17     There is no evidence that the 2nd Officer ignored evidence; he had the complete file at his disposal. Moreover, the file raised the very concerns which influenced the 2nd Officer including an unstructured business plan devoid of the usual financial analysis for a start-up business. The Applicant failed to file any form of budget, cash flow analysis or market plan. This was open to him to do so. The 2nd Officer is not required to demand such information.

18     As with the first issue, the real problem was with the sufficiency of the business plan. On these facts it was open to the 2nd Officer to reach the conclusion he did.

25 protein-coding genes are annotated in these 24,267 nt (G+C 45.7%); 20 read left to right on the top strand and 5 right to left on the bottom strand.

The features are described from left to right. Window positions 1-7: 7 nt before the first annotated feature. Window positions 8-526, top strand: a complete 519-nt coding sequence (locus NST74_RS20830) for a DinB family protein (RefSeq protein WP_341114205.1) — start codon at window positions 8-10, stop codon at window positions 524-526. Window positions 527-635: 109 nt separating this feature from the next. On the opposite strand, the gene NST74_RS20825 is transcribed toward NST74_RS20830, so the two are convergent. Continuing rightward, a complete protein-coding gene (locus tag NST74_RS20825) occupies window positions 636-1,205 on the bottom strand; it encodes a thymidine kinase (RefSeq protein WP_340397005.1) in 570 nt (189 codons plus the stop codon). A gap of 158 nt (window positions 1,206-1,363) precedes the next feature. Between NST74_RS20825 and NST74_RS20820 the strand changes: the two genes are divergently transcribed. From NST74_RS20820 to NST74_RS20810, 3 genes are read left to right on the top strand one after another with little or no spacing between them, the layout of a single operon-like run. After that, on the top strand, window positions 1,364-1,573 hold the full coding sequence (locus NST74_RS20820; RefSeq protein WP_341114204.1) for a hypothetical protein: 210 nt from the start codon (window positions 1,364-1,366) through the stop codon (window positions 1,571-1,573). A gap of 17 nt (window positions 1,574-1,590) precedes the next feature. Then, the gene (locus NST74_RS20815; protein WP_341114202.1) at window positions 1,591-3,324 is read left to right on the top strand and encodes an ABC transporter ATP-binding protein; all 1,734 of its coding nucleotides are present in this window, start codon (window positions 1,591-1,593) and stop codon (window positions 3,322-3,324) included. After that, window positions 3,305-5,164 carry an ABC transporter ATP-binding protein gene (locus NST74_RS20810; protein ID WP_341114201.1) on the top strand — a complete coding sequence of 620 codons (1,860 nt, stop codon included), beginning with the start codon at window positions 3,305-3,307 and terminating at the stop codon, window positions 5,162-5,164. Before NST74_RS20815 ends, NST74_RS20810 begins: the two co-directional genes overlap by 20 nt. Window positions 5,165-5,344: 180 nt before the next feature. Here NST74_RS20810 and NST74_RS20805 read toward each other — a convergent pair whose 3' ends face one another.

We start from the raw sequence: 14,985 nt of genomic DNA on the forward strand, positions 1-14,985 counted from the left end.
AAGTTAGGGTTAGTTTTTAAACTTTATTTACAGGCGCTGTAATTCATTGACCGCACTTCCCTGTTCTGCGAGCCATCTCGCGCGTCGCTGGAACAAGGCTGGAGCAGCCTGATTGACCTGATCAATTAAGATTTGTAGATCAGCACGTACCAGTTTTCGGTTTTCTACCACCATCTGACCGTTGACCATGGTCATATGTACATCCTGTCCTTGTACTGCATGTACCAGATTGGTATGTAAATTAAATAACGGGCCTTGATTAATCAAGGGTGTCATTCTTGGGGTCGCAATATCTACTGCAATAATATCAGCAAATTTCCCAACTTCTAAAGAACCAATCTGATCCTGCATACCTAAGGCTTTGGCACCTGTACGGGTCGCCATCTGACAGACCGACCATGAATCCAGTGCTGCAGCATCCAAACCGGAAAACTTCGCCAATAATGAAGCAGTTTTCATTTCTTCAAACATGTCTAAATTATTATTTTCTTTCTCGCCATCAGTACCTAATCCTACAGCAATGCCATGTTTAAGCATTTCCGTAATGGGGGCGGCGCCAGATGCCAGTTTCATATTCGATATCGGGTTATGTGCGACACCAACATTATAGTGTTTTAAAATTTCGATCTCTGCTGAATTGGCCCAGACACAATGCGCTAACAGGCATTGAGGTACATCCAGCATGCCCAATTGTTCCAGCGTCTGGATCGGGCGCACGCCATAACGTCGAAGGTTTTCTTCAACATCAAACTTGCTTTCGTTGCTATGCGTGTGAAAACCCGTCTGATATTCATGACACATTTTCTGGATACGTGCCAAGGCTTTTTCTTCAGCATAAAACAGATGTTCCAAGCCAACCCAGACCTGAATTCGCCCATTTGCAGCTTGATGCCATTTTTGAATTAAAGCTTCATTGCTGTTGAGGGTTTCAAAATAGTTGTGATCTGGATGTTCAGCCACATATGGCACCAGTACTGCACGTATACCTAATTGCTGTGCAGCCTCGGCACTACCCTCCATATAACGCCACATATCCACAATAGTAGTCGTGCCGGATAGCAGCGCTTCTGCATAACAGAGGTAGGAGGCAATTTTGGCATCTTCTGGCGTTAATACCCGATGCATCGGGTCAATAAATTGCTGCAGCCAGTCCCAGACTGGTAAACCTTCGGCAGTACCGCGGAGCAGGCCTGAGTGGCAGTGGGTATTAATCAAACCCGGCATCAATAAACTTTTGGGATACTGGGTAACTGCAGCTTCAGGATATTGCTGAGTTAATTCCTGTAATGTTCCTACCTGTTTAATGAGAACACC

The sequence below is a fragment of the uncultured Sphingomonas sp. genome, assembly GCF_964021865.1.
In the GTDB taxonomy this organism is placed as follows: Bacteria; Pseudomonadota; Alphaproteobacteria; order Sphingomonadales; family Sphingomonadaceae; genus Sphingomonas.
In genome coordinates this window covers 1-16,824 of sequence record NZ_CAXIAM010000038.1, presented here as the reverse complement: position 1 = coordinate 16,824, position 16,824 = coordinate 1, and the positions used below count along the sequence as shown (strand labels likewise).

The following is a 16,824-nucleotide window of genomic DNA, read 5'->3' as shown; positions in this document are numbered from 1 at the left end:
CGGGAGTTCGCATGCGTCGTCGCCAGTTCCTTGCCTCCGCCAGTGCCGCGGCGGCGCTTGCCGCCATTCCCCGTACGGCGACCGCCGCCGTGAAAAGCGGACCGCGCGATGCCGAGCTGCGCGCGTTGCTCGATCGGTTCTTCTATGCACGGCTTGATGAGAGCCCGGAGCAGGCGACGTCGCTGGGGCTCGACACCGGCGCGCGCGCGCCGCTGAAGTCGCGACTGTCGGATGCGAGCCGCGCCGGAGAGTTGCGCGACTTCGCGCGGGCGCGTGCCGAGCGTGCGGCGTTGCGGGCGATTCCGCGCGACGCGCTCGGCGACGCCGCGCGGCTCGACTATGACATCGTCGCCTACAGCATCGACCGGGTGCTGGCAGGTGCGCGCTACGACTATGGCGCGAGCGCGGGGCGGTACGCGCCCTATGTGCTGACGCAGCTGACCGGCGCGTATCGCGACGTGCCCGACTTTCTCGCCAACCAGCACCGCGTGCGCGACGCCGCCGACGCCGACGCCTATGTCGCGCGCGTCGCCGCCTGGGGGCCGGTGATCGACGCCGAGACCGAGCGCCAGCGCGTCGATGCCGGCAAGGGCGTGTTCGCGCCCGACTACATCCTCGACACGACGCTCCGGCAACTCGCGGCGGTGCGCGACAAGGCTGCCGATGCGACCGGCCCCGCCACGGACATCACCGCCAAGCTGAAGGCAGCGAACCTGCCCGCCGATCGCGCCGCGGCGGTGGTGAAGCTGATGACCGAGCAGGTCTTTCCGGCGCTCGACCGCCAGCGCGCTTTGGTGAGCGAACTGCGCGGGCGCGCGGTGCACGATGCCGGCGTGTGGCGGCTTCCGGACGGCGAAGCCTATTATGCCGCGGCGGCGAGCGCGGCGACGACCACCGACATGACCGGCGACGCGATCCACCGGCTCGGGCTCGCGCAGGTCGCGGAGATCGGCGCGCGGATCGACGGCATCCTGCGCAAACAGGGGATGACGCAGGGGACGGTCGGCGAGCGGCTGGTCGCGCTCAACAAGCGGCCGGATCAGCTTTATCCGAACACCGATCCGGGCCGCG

19     This case perhaps illustrates the problem with a "reasonableness" standard where it is reasonable to reach opposite conclusions, as occurred between the 1st Officer and the 2nd Officer. However, that result is clearly contemplated by the s. 76(4) requirement for concurrence.


20     This judicial review will be dismissed. The parties requested that the Court defer making a final order for ten (10) days after the release of these Reasons in order for them to make submissions on a certified question. Each party shall file their submissions, if any, no later than Monday, April 30, 2012.